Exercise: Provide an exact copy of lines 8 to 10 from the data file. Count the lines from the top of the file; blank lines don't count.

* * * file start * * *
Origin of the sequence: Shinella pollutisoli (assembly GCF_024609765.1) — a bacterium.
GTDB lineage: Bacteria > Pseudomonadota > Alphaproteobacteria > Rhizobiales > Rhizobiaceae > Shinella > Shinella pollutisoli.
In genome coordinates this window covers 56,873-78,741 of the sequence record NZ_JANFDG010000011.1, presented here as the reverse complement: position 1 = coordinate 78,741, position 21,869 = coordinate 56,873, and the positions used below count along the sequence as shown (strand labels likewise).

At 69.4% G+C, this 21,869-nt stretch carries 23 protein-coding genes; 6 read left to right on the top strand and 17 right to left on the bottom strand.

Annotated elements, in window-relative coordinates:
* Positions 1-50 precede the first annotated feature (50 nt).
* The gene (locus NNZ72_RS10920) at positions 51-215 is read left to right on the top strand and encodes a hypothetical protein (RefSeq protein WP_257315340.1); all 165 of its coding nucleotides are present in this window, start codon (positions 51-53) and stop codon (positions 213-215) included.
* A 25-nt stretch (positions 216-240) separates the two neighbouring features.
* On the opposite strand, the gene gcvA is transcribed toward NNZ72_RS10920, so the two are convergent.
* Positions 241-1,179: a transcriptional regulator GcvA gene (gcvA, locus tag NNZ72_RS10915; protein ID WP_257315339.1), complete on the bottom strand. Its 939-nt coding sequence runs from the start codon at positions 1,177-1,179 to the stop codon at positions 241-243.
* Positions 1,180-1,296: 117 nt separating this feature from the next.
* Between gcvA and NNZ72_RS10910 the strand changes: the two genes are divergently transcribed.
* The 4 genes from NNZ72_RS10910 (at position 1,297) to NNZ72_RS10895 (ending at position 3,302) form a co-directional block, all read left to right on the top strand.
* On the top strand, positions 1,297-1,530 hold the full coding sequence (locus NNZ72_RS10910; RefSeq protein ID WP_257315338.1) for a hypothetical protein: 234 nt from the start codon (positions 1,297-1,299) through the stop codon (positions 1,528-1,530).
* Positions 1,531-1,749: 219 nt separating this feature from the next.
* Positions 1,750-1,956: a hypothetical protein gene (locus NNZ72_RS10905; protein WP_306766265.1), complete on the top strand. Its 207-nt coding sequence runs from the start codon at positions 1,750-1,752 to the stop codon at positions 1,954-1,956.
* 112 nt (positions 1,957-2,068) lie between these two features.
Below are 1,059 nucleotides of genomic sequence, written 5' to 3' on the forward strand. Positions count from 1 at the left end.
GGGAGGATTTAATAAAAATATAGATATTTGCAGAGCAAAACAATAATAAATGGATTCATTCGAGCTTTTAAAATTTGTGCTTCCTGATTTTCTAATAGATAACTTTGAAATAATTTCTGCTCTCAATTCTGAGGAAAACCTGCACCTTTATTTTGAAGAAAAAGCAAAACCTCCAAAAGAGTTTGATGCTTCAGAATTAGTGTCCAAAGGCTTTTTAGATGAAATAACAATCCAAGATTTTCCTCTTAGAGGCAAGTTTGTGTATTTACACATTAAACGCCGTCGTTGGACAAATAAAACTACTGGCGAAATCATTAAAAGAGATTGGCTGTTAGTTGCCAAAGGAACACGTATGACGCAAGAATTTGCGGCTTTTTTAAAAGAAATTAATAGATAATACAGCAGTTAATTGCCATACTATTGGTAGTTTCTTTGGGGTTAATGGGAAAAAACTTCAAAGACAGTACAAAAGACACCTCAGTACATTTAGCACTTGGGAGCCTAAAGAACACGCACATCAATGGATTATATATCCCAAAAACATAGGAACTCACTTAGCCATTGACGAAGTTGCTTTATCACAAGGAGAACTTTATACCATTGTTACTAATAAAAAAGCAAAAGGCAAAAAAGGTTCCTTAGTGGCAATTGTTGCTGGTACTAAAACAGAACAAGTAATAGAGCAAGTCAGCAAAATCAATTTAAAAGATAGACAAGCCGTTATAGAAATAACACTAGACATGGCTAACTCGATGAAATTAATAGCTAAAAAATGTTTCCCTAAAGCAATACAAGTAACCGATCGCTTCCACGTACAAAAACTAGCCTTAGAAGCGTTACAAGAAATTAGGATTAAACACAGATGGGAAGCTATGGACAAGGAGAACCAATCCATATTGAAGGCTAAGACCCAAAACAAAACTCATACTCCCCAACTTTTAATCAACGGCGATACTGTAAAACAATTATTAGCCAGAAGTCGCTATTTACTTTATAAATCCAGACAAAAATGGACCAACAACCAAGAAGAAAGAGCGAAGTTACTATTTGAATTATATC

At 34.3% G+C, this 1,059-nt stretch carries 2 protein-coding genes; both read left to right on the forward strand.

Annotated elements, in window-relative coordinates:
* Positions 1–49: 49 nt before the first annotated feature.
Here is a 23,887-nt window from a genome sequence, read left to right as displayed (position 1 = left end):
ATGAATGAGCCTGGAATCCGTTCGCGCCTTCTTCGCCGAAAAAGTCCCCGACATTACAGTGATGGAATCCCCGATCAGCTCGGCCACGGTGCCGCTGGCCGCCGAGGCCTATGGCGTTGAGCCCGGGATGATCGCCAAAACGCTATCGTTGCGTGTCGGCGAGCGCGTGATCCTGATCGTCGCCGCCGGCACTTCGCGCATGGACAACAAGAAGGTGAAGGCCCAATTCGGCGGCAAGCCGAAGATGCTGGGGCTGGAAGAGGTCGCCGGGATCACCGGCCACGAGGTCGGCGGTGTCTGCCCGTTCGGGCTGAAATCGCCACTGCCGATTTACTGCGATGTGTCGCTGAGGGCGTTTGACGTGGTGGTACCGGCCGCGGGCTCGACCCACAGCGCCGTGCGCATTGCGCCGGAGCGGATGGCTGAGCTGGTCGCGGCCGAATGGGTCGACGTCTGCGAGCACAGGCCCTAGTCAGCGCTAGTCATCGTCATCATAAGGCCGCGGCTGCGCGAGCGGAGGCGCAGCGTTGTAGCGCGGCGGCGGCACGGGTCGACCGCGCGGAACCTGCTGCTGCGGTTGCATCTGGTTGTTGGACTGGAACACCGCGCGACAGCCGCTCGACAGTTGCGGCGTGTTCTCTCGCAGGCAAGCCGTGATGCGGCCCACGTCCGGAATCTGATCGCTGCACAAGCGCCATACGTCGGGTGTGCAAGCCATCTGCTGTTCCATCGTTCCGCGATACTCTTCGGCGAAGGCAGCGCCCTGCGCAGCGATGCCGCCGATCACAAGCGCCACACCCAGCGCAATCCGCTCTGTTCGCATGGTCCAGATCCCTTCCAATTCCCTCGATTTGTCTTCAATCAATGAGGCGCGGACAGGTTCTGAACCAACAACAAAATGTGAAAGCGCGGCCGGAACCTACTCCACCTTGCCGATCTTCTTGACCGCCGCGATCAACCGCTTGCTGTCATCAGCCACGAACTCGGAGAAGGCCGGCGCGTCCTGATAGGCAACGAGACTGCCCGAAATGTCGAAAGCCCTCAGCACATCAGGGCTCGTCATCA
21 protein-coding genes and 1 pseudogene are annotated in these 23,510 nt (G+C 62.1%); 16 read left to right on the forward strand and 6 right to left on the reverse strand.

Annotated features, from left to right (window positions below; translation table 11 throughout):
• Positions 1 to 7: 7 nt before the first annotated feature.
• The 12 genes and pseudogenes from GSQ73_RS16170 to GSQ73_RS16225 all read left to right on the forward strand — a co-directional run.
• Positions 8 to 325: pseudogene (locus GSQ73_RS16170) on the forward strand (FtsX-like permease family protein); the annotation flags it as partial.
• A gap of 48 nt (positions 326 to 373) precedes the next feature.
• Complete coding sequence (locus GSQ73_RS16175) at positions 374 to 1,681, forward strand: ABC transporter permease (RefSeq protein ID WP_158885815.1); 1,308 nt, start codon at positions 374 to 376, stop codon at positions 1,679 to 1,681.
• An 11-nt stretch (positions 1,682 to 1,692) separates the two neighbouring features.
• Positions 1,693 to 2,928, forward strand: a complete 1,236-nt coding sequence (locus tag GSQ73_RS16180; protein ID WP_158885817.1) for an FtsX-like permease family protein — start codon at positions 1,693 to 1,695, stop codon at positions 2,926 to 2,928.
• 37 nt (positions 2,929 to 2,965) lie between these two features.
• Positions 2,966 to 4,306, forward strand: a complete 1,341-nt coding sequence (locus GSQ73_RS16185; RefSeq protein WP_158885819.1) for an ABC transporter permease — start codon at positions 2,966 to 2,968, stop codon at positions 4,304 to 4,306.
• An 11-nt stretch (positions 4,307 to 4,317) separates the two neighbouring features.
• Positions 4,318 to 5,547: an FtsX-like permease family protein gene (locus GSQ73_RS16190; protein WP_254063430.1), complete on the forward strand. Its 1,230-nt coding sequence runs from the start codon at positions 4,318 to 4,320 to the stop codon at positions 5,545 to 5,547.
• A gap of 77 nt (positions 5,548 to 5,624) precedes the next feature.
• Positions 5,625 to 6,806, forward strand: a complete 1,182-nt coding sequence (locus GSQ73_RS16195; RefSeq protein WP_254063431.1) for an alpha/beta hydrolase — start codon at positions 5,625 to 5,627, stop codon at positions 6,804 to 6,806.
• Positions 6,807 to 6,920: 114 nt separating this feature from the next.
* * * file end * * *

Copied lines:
* A 25-nt stretch (positions 216-240) separates the two neighbouring features.
* On the opposite strand, the gene gcvA is transcribed toward NNZ72_RS10920, so the two are convergent.
* Positions 241-1,179: a transcriptional regulator GcvA gene (gcvA, locus tag NNZ72_RS10915; protein ID WP_257315339.1), complete on the bottom strand. Its 939-nt coding sequence runs from the start codon at positions 1,177-1,179 to the stop codon at positions 241-243.